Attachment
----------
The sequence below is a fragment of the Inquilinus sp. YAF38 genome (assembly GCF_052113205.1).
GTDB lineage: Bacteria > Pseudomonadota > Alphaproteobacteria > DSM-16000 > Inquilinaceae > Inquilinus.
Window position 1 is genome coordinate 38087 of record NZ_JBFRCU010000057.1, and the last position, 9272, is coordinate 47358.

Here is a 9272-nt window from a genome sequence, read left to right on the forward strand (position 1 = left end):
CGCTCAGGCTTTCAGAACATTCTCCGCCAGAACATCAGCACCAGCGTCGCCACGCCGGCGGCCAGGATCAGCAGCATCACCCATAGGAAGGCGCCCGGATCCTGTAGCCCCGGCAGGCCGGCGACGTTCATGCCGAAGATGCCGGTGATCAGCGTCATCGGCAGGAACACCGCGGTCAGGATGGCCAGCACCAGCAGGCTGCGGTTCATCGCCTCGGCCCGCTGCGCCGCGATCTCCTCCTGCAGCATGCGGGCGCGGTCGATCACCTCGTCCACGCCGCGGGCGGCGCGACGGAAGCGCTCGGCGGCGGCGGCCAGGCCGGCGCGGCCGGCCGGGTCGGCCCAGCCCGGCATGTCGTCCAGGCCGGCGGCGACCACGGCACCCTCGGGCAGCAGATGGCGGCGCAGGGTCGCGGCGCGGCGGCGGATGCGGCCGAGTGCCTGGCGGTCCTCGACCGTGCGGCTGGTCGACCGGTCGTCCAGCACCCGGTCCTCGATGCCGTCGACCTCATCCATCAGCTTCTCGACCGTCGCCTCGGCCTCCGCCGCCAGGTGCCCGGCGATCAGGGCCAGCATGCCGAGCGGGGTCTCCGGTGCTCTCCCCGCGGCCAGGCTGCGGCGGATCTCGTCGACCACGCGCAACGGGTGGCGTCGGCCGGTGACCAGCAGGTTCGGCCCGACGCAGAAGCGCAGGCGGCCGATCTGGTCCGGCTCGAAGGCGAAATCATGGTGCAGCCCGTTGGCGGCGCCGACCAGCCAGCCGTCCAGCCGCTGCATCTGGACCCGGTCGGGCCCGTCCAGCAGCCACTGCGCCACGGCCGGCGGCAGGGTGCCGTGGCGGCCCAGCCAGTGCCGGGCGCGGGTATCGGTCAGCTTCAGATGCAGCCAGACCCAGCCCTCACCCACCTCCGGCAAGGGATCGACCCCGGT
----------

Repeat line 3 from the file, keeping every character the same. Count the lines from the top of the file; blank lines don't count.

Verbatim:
Window position 1 is genome coordinate 38087 of record NZ_JBFRCU010000057.1, and the last position, 9272, is coordinate 47358.